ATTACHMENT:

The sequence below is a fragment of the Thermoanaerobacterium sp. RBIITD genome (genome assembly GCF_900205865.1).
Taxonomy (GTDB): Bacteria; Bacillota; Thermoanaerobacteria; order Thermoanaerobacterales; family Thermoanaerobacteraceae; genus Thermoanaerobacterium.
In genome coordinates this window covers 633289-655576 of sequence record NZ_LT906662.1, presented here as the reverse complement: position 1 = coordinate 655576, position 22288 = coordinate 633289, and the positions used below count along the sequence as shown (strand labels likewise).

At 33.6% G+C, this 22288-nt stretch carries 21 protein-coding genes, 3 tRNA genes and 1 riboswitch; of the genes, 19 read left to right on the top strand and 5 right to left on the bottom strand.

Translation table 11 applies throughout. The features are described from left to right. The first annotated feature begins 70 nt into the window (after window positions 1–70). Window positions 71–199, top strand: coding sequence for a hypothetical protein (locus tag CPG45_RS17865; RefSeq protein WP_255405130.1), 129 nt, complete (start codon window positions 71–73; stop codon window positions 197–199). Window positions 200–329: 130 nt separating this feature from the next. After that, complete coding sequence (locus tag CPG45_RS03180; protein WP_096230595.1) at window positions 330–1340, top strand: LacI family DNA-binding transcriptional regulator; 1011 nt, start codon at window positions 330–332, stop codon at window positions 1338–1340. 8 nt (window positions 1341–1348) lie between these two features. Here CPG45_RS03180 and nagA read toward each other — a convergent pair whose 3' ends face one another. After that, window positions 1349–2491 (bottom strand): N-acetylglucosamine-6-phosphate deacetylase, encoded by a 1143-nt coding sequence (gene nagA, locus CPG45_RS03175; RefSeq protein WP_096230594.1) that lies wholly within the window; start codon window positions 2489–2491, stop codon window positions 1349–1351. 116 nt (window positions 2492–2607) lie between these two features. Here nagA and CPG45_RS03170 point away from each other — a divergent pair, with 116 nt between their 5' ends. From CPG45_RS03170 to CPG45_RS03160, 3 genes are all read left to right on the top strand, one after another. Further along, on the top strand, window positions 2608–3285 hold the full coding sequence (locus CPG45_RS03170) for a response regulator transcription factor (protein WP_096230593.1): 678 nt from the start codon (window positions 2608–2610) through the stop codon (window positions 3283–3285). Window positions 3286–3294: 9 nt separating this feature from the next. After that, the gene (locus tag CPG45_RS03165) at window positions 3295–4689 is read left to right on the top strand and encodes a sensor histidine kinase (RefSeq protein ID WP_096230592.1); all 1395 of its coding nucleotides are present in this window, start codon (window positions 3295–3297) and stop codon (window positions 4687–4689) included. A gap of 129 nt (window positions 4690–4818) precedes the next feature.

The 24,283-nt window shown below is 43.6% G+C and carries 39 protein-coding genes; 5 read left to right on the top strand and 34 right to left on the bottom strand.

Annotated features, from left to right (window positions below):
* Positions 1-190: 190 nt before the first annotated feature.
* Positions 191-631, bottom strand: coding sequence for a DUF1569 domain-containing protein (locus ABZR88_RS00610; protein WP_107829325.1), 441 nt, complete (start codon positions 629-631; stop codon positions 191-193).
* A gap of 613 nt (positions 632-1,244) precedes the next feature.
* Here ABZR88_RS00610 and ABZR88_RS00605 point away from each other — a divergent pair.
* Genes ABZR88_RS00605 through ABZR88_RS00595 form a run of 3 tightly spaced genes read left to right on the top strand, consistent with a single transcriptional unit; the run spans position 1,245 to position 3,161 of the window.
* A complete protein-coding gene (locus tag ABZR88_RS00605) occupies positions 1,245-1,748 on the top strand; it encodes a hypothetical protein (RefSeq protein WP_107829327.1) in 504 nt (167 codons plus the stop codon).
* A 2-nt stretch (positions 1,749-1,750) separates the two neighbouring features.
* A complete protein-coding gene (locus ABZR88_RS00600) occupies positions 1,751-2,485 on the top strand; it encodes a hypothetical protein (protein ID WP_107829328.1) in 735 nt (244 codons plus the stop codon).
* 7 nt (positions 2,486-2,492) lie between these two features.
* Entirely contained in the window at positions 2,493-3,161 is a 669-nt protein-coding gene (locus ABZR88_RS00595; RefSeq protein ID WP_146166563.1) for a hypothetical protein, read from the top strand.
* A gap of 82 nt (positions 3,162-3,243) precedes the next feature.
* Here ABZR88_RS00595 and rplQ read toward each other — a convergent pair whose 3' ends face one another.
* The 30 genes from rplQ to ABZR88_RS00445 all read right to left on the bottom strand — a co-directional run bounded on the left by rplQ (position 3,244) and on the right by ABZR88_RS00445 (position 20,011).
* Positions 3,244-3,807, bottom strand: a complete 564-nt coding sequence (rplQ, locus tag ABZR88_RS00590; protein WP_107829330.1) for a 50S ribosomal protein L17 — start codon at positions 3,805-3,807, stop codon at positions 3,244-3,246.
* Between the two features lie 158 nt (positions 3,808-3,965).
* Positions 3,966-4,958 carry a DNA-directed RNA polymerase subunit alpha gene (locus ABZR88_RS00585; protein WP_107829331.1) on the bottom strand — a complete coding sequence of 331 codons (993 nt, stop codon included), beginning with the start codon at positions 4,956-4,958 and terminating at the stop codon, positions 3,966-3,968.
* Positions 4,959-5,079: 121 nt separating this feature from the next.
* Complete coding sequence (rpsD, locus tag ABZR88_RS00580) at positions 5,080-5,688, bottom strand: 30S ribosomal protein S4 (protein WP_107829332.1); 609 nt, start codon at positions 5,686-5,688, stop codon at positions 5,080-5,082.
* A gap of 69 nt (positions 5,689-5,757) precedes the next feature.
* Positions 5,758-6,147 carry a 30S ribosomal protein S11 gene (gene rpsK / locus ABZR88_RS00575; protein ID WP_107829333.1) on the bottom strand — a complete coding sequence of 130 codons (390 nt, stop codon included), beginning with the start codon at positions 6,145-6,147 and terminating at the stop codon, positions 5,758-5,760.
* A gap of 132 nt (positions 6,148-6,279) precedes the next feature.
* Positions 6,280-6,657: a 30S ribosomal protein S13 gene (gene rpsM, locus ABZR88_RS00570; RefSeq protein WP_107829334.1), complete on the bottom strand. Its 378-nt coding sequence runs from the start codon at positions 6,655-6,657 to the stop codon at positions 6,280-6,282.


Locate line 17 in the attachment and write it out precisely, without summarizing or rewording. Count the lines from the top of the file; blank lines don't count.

* Entirely contained in the window at positions 2,493-3,161 is a 669-nt protein-coding gene (locus ABZR88_RS00595; RefSeq protein ID WP_146166563.1) for a hypothetical protein, read from the top strand.